All right, I admit it, I am doing this Valentine’s Day thing to death. Just one more, I promise.
I trust that, if you were going to pop the question on Valentine’s Day, you would have planned it by now. But perhaps you’re impulsive and need the right creative inspiration for how to do it. If that’s the case, you’ll find everything from a talking engagement ring to saying it with sneakers to creative deployment of social media.
One thing these ideas have in common is that it’s all about the storyboard, even if it’s illustrated in one’s mind rather than physically laid out on cardboard or in a graphic design program. How will you stage the ultimate ask (don’t you hate “ask” as a noun?), what effects will help you build up to the big moment and, most important, what steps will you take to ensure the desired response?
I was proposed to on Valentine’s Day. Allow me to share the storyboard.
First, you must know a couple of things about us. One, he was, is and always will be a big fan of the N.C. State Wolfpack (remember, it’s college basketball season). Two, he and I were big fans of the then-popular sitcom, Newhart, in which that week’s episode featured the exchange of Valentine’s gifts.
If I recall correctly (it’s been 26 years), loveable but slightly dimwitted handyman George Utley, played by the avuncular Tom Poston, was advising one of the characters on how to make sure his sweetheart liked her Valentine’s gift.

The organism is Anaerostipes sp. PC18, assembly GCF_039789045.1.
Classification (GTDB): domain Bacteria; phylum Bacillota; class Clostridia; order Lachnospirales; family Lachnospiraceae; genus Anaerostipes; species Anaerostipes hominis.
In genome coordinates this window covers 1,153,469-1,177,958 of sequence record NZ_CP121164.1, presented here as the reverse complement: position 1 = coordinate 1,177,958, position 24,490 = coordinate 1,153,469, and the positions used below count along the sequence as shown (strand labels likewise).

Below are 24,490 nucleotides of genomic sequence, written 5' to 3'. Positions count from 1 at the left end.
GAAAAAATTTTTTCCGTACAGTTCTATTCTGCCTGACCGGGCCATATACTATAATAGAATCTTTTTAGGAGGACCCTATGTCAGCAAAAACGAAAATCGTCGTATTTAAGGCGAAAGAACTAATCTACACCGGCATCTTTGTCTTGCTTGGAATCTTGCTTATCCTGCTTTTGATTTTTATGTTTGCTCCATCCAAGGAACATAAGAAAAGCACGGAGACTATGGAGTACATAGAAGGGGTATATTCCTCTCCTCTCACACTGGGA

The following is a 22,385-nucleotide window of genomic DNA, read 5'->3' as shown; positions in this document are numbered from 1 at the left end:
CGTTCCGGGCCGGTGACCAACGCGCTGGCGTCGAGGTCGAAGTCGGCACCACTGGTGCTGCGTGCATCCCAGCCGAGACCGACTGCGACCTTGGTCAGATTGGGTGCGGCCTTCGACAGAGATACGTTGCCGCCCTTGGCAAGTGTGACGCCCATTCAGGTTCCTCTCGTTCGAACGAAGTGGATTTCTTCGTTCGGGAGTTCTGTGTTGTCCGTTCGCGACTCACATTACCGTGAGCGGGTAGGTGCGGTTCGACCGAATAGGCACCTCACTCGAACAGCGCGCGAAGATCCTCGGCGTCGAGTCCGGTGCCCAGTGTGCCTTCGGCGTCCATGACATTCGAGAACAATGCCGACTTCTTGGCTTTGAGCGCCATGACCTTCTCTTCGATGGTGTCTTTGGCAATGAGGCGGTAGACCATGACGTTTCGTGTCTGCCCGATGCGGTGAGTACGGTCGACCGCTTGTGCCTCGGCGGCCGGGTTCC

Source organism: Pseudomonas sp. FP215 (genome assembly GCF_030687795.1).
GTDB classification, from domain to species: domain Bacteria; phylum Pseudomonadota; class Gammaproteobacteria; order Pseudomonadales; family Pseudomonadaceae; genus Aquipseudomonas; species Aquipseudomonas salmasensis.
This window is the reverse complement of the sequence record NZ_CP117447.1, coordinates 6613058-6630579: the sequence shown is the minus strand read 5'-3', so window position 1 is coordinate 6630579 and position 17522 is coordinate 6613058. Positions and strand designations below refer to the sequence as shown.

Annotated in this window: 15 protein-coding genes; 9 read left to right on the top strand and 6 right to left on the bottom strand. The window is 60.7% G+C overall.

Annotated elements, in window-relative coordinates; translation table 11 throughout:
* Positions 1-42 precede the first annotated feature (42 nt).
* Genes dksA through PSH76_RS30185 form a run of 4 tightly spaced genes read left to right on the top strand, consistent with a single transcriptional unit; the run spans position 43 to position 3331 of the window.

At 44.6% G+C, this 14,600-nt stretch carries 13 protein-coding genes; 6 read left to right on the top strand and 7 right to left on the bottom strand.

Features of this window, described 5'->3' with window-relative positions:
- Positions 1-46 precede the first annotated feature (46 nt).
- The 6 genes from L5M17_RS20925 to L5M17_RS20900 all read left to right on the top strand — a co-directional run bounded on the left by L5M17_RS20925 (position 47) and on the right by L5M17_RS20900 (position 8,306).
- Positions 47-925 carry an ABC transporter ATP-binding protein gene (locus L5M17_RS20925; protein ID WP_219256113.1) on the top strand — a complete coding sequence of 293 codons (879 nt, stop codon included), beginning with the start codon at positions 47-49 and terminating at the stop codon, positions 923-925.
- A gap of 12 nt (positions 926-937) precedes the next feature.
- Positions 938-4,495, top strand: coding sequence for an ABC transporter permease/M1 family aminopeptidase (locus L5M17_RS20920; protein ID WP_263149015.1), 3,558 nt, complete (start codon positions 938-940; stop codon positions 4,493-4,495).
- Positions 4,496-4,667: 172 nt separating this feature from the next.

George suggested, “First give her a box of coconut candy,” to which the man responded, “But she hates coconut candy.” George said, “I know, but then, when you give her the real gift, she’ll be happy,” or something to that effect.
That’s how it played out. Guy gives gal coconut candy. Gal says, “Thanks, but I hate coconut candy.” Guy says, “I know, that’s why I got you this,” gives her the second gift and she loves it.
Back to the storyboard. On February 14, 1985, he invited me over for a Valentine dinner. Even though the Wolfpack was playing, when I got to his apartment, the television wasn’t even on. Instead a Linda Ronstadt album of love songs—might have been Lush Life—was spinning on the turntable.
We ate spiced shrimp and drank champagne. After dinner, we exchanged gifts. I gave him a coffee mug. He gave me a bag of Mounds bars.
I said, “Thanks, but you keep it. I don’t like coconut candy.”
He said, “I know, and that’s why I got you this.”
I unwrapped the box and found inside a diamond engagement ring.
Great storyboard, superb execution, happy ending.
I wonder if the ’pack is playing tonight.